Aug. 14, 2003
Program brings U.S. and Middle Eastern teens togetherBY LAUREN HODGE
Grad dreamed of organizing a program that would promote a similar peace among Israeli, Palestinian and American teens. Her children's choice of playmates, coupled with the events of Sept. 11, led Grad to pursue her dream.
In April of 2002, the Glenview resident brought her idea to neighbor Deanna Jacobson, a member of B'Nai Johoshua Beth Elohim, and Nuha Dabbouseh, a member of the Islamic Cultural Center of Greater Chicago.
"I thought it would be something tangible that our community could do to reach out and try to help others dealing with the conflict in the Middle East," Grad said. "Our community is very unique. We have interfaith relationships between the churches and the synagogues, and we're so fortunate to have the Islamic Cultural Center located in Northbrook. When we came to them with the idea, they immediately jumped on it and said 'yes, we want to help."
Hands of Peace, which is sponsored by the Glenview Community Church, BJBE and the ICC, placed six Israeli teenagers and six Palestinian teenagers in the households of 10 area residents July 21 through Aug. 4.
The foreign teens are alumni of Seeds of Peace, a three-week camp that brings Middle Eastern and American teens together in Maine. Seeds of Peace focuses more narrowly on bringing together Palestinians and Israelis and focuses less on interacting with Americans.
The participating American teens in Hands of Peace are members of one of the three local congregations. The host families were given home interviews by Julie Orr, a member of the Glenview Community Church, to assess their qualifications.
Shira Gemer, one of the Israeli exchange teens, said the program gave her a chance to speak to a Palestinian, something that would have been virtually impossible in her hometown of Ashkelon.
"The program tries to build trust between us, and it shows me that Palestinians are not the enemy. They (Palestinian teens) tell me information that I would never be able to get because of the media in Israel. They show me the other side, and that they are just like me," the 16-year-old said. Although this was her sixth visit to the United States, Gemer said she enjoyed taking an architectural tour of Chicago via boat, and ice skating with the other program participants.
Excursions into Chicago and trips to the beach were planned to help the group members get to know each other better, Grad said. They visited Lincoln Park Zoo, the Planetarium and the Baha'i Temple, and spent some time on the Northbrook Park District's outdoor team building course.
Mornings were spent in two-hour "co-existence" discussion sessions led by experienced facilitators. There the teens were encouraged to say what's on their mind, but in a manner that was mindful and respectful of others' feelings. The discussions were initially constructed to break the ice between the group members. As the days went by, teens were encouraged to share their political views and their feelings concerning the current situation in the Middle East.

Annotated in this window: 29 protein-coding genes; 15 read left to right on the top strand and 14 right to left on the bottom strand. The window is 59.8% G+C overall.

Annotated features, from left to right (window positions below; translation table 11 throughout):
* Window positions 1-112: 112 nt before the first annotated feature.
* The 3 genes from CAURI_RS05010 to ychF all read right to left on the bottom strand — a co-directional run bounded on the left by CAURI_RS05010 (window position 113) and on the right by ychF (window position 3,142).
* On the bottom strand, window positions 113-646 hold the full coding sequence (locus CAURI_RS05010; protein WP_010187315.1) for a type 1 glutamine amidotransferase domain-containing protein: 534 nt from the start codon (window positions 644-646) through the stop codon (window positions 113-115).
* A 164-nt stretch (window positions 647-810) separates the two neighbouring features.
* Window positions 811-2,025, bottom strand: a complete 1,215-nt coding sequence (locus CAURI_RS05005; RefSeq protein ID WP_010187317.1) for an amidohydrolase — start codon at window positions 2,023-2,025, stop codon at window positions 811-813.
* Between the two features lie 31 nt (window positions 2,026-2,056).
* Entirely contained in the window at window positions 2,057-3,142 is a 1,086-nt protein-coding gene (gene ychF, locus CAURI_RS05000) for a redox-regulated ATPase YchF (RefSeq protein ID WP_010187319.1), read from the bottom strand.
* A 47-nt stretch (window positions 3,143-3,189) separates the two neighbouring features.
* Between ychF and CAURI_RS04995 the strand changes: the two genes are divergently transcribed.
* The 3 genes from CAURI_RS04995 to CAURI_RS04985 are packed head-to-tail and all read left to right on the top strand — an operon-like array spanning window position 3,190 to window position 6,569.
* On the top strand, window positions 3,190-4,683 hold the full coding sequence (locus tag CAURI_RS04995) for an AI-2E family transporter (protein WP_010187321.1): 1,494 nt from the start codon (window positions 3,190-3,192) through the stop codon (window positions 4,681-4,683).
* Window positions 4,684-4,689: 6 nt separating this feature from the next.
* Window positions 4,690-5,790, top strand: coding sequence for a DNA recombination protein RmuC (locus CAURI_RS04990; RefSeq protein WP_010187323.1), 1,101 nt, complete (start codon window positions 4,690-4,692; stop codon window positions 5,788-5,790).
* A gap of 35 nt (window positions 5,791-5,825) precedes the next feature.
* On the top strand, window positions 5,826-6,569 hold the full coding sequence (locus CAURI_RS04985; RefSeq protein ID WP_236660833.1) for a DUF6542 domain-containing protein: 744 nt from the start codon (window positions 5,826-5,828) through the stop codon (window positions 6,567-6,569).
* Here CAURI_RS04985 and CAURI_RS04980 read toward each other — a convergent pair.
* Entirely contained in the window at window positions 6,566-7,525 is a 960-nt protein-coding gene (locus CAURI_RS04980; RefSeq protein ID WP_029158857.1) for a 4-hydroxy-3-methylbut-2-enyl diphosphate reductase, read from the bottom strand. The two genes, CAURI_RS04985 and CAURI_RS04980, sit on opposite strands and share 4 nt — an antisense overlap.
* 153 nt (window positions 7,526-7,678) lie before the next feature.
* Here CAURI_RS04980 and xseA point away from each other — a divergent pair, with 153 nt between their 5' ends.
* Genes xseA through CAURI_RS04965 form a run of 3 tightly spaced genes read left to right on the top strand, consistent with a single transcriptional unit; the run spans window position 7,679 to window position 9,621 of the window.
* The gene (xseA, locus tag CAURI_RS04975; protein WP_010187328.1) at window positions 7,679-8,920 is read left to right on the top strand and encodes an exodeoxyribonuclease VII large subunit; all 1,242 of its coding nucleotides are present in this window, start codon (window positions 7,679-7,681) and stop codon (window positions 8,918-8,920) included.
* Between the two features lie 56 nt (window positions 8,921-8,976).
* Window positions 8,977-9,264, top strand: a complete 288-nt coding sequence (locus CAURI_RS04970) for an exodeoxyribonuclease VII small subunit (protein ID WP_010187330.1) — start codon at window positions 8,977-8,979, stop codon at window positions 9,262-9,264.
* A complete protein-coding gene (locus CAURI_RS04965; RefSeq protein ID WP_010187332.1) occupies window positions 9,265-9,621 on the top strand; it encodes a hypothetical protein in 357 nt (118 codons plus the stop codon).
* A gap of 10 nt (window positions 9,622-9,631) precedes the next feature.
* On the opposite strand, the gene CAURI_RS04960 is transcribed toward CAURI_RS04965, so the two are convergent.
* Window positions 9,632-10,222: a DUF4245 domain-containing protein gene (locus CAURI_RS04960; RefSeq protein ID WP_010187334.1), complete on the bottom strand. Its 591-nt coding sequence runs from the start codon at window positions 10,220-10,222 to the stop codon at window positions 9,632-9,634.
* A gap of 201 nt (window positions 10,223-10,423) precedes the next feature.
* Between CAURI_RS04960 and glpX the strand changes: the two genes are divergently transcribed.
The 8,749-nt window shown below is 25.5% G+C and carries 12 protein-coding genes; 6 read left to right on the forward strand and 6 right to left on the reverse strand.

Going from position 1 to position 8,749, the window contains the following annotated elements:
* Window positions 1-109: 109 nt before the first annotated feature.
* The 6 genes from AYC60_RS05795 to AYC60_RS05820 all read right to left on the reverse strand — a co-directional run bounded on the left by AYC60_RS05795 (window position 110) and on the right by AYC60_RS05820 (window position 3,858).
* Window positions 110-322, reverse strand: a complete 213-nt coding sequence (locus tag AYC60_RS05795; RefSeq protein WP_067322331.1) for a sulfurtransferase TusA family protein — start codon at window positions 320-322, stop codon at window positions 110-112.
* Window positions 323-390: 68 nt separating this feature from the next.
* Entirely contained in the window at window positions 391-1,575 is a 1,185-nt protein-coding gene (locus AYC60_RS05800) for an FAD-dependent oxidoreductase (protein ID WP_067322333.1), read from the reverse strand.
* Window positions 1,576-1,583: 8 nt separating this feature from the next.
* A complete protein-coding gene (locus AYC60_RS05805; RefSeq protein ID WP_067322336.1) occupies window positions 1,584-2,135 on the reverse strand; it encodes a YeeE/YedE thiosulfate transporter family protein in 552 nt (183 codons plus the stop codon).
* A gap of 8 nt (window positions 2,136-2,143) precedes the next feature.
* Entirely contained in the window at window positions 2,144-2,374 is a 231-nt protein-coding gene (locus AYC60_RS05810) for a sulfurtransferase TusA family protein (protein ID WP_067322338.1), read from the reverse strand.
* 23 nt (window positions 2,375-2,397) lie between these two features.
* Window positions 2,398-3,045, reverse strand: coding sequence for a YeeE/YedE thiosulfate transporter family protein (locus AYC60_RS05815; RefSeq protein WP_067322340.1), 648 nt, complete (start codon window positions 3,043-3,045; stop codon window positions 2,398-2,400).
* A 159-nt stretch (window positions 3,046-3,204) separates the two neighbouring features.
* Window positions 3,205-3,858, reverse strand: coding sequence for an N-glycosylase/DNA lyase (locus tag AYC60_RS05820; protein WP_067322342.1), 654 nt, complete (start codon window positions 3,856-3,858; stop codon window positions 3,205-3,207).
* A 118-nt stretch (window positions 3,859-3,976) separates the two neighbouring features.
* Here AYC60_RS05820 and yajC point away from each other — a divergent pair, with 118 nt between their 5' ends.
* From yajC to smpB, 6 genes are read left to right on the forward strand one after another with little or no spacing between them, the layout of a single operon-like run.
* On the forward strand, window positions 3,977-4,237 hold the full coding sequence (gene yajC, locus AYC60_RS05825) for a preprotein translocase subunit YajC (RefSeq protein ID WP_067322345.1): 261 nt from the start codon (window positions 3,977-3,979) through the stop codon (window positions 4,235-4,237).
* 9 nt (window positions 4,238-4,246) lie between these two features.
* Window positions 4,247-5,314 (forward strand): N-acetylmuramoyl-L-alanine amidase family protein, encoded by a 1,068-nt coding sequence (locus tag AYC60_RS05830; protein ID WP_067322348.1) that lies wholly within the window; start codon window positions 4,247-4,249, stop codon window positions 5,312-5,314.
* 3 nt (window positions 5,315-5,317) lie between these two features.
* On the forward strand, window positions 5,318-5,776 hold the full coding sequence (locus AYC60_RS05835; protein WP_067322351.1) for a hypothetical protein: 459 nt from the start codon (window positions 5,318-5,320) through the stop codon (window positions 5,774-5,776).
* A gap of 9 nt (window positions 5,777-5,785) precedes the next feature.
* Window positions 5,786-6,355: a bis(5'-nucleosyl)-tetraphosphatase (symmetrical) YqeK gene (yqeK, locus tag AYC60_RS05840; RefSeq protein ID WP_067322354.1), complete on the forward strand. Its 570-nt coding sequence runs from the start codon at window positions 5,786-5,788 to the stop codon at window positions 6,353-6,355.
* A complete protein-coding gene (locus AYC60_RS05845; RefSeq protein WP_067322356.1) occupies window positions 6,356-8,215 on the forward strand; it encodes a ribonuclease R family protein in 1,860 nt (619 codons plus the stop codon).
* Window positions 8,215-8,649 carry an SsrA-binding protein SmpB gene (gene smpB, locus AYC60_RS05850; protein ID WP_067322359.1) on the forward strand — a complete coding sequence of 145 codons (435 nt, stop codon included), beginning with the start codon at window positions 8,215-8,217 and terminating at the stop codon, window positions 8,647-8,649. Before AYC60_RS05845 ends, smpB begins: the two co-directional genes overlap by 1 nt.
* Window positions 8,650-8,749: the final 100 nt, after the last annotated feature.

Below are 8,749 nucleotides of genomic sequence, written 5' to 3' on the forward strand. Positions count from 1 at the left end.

"You get to hear what kids from the states think, and it lets you know how they feel," said 18-year-old Amer Omar, who is from Ramallah. "It's good because you can send a message for your people and get messages from other people, too."
Zina Alkafaji, a recent graduate from Lake Forest High School, said the fun she got out of the program was outside of the discussion sessions.
"When we're outside of co-ex, it's like we're all having fun, we're all friends, we're just hanging out. But in co-ex, there's tension, obviously. I mean, that's why we're here, but it's more fun outside of co-ex," the 18-year-old said.
She said she found the opportunity to show the foreign exchange teens around Chicago most rewarding. The Arab-American said she enjoyed the opportunity to relate to both the Arab kids and her American peers.
Omar, like many of the teens in the program, said he had some hesitations about coming to America, but his fears lessened with time. "I had some doubts about coming here because I am the only guy from the West Bank. I thought going back home, people would think 'Oh, look at him cooperating with the Israelis.' But I don't really care because, eventually, this is what everyone is going to do. Today's teenagers are tomorrow's leaders, and if they learn how to co-exist now, they'll co-exist when they're leaders."
Grad had her share of doubts in trying to build Hands of Peace, but she said her faith reassured her that it would all come together.
"I still have to pinch myself when I see what this program has become. The bonding and the interaction has been incredible. Even if these kids don't feel comfortable waving a peace banner when they go home, I still think they will change the way they treat others."
Many of the Israeli participants will be joining the army soon, and a compassion for Palestinians might surface that would not have had Hands of Peace not existed, Grad said. She said she believes the Palestinian teens also have a greater empathy toward Israelis now. Grad also added that a visible change in the community has taken place over the last two weeks.
"Our whole community has been impacted by the program, I think. We've had people attending services at the mosque and temple who have never set foot in either type of congregation before."
The extent to which the program ultimately will affect the teens' lives cannot be determined, but Grad said it is clear they have all been touched in some way. With more support from neighboring communities, Grad said she hopes to host up to 30 teens next summer.
©Copyright 2003, Glencoe News (IL, USA)
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